This is part of a 12-part series on using Ayurveda lifestyle and dietary habits to support your New Year intentions and overall health and well-being. Make one change a month to embrace a healthier you!
“Oleation therapy is the best remedy for alleviating vata – the most important among all the doshas.” Caraka Samhita
One of my client’s favorite recommendations is the self oil massage called Abhyanga, which means means loving hands. This application of nourishing oils to support the skin, doshas, and lymph and nervous systems is a cornerstone of the daily Ayurvedic practices.
One of the first results my clients notice is how great their skin feels. In our culture, we are used to putting on lotions and potions which often have many chemicals and products that don’t truly nourish the tissues. Switching to oil truly protects and rejuvenates the skin from dryness, cracking and roughness, giving your skin a new level of softness and health. Oil massage additionally supports the removal of excess fat from the skin, creates firmness to the limbs, and gives tone and vigor to the tissues.
But the benefits of this simple practice are more than skin deep.
Specific oils are recommended to individuals at different times based on their core constitution, the season, and any current imbalances they might be experiencing. This daily practice balances or harmonizes all three doshas, especially the vata dosha, the internal energy which is the root behind many imbalances and symptoms in the body and mind.
Each oil – sesame, almond, sunflower, coconut – has different energetic properties that balance the different doshas. Using such a simple base oil is effective for skin care, to caretake your core energetics, and to support the nervous system. For deeper results, herbalized oils are utilized. The herbs are cooked into the oil before being strained, feeding the benefits of herbs to your entire body via the skin, your largest organ.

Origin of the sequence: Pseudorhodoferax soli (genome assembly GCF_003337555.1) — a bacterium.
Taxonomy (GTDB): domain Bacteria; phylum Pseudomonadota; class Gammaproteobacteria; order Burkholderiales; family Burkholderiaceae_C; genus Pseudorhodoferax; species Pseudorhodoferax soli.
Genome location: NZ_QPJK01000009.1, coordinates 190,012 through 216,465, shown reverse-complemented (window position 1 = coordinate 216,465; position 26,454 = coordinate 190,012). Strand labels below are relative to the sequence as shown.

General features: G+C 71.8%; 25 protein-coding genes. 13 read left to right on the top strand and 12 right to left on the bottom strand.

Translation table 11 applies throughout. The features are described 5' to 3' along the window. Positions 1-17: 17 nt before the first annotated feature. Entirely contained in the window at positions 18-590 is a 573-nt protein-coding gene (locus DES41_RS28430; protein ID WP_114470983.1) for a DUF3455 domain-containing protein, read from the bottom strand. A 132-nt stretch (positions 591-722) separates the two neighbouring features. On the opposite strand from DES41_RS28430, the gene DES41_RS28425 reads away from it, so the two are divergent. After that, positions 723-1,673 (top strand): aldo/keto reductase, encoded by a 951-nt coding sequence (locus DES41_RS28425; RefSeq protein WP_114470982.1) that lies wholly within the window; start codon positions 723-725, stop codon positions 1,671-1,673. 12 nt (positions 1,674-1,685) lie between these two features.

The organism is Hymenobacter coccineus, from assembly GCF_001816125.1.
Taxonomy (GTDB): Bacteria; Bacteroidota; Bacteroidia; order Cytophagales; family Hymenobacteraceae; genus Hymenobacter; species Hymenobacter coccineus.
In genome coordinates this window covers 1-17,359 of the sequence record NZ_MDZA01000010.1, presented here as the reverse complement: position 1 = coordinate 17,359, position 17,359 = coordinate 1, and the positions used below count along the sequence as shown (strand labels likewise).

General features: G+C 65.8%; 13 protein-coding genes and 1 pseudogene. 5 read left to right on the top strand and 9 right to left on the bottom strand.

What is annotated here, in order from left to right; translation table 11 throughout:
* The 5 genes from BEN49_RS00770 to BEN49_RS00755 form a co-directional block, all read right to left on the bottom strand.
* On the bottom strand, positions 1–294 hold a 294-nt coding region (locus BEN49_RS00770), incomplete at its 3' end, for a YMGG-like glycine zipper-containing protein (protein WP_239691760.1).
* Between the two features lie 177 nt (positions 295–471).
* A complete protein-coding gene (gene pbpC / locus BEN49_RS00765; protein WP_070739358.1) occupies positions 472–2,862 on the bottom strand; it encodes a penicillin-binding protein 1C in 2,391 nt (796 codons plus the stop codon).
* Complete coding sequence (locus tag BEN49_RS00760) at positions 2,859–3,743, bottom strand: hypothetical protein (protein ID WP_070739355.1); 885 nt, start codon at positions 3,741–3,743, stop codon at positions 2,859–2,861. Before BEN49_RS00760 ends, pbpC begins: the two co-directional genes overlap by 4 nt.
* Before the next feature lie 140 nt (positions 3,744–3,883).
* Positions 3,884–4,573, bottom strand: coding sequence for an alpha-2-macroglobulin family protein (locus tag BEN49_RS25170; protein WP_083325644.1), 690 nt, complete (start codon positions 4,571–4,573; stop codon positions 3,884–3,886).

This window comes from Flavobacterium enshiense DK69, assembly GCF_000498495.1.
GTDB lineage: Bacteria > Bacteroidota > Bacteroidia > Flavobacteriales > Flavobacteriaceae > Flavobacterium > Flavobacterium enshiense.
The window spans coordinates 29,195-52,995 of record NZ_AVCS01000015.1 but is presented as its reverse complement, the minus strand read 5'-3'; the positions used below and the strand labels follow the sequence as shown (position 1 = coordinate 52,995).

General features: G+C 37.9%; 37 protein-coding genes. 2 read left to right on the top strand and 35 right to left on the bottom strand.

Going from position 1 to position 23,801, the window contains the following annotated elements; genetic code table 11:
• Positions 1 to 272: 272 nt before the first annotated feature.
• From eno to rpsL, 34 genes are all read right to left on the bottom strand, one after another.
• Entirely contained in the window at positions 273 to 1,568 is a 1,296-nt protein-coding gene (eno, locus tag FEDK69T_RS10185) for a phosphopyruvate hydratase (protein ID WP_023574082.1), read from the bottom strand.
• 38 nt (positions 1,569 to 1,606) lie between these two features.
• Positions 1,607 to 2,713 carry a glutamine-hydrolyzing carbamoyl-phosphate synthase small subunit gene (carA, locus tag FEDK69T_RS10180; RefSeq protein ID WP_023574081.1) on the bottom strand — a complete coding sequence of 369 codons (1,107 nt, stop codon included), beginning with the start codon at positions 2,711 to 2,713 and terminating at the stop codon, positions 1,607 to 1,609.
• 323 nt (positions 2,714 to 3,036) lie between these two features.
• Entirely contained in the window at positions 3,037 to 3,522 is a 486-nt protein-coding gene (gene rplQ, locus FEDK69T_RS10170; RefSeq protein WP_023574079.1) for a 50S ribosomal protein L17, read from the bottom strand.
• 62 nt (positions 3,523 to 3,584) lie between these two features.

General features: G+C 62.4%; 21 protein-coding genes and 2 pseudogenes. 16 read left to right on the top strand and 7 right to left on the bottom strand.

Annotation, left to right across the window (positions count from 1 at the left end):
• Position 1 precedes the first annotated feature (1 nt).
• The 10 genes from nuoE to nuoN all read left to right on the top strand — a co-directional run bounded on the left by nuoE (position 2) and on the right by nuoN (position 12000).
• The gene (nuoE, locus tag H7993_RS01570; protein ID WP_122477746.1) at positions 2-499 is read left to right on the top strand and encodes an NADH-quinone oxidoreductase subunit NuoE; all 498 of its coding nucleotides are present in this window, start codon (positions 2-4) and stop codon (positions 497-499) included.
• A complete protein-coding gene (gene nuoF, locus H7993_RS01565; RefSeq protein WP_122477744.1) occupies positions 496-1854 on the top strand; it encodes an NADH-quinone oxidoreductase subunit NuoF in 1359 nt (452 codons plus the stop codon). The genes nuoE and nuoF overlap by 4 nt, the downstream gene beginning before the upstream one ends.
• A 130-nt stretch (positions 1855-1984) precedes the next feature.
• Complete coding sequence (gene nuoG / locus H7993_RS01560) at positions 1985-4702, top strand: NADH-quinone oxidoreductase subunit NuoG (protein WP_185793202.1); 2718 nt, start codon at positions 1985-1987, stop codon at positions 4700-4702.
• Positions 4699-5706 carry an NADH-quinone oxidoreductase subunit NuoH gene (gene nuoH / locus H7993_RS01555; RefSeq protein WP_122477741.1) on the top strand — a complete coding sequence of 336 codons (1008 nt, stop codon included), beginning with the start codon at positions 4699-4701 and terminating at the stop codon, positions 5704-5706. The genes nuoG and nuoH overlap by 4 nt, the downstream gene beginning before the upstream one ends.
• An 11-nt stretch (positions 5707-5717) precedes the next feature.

The vata dosha governs the nervous system and its movement. Vata by nature is cold, dry, light and constantly fluctuating or moving. Oils by nature are heavy and oily which counter the light and dry nature of vata and support grounding the nervous system. In your busy world, the nervous system is overtaxed and the oil self massages provide an excellent remedy for today’s modern stresses, decrease the effects of aging, and support the regulation of sleep. Who couldn’t use a little more of those benefits!
Like any massage, abhyanga also works with the circulatory and lymph system. Regular self massage helps to flush toxins and wastes out, circulates vital nutrients to the tissues and cells to promote overall health and longevity, and stimulates the internal organs. Just like you exercise your muscles, you want to manually exercise your organs and tissues.
How to do Abhyanga
- Warm the oil recommended by your practitioner in its container in the bathroom sink or in a pot/cup of hot water. This takes just about 3-5 minutes if the bottle is small. If you have a copper warming bowl, you can also use this to warm your oil which adds a lovely spa-like beauty to the process. Do not microwave the oil. The oil should be pleasantly warm to the touch.
- You will be applying a small amount (about 2-4 Tbsp depending on the body size) of warm oil to your entire body. Massage the oil into your entire body, beginning with the extremities of the arms and legs and working toward the middle of the body. Use long strokes on the long bones and circular movements around your joints – which will be your tendency as it follows the natural contours of the body. Massage the abdomen and chest in broad, clockwise circular motions. Ideally give yourself this loving massage for 5-20 minutes. Once a week give a little extra attention to your scalp and feet. After massaging the feet, be sure to wash them before getting in the shower so you don’t slip.